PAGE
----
Mawgan Porth

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Mawgan Porth Beach (tide in)
Surfers at Mawgan Porth at sunset

Mawgan Porth (Cornish: Porth Maugan, meaning St Mawgan's cove, or Porth Glyvyan, meaning cove of the Gluvian river) is a beach and small settlement in north Cornwall, England. It is situated north of Watergate Bay approximately four miles (6 km) north of Newquay,[1] on the Atlantic Ocean coast.

Mawgan Porth is in the civil parish of Mawgan-in-Pydar at the seaward end of the Vale of Lanherne (or Vale of Mawgan) where the River Menalhyl discharges into the sea. The hamlet consists of a pub, a general store, and several hotels, guest houses and caravan parks.

The sandy beach, backed by dunes with cliffs at each end, is quality-assessed and supervised by lifeguards during the summer. It is a popular surfing location. The South West Coast Path passes behind the beach and the area attracts holiday-makers[2]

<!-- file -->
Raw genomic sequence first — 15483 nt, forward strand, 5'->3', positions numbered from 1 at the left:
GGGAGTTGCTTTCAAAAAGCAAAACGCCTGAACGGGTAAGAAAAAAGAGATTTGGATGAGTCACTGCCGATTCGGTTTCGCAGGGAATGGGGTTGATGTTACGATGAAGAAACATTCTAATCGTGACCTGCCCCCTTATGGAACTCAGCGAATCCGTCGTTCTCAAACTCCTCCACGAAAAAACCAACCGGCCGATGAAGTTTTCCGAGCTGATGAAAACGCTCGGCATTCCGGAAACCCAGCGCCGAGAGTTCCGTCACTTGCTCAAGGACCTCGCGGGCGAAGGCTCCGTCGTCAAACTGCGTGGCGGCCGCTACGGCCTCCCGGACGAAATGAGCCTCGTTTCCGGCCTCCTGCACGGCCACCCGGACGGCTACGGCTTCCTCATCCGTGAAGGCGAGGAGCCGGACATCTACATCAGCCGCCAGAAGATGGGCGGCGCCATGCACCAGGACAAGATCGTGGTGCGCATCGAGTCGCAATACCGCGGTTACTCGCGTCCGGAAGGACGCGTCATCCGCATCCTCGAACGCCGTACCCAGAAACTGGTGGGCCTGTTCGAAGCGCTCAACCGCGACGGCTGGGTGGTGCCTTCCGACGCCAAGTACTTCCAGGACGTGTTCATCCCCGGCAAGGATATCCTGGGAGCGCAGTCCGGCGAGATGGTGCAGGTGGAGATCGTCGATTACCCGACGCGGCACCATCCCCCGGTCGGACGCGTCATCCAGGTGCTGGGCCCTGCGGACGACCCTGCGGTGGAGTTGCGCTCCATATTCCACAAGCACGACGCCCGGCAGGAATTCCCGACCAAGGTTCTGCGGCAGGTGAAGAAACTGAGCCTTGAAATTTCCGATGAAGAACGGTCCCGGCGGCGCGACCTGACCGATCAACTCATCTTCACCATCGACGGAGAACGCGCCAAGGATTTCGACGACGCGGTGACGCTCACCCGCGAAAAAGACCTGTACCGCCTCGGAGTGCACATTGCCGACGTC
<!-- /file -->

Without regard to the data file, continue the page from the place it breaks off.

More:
In the years 1949-52, 1954 and 1974, archaeological excavations revealed a settlement comprising three groups of buildings ('courtyard houses') and a burial ground dating from around 850-1050. Finds included pottery and stone artefacts.[3]

Mawgan Porth is recorded as Porthglyvyan in 1334, Cornish for cove of the little wooded valley river, and later as Porthmaugan in 1755, Cornish for cove of St Mawgan.

The German sculptor Faust Lang lived in Mawgan Porth from 1936 to 1949.


  1. ^ Ordnance Survey: Landranger map sheet 200 Newquay & Bodmin ISBN 978-0-319-22938-5
  2. ^ "The top 20 beach holidays (in the World)". London: Sunday Times Online. 2007-01-14. Retrieved 2007-07-15.
  3. ^ Bruce-Mitford, R. Mawgan Porth; a settlement of the Late Saxon Period on the North Cornish Coast: Excavations 1949-52, 1954 and 1974. London: English Heritage ISBN 978-1-85074-613-3 Abstract and download link

External links[edit]

Media related to Mawgan Porth at Wikimedia Commons

Coordinates: 50°28′N 5°02′W / 50.467°N 5.033°W / 50.467; -5.033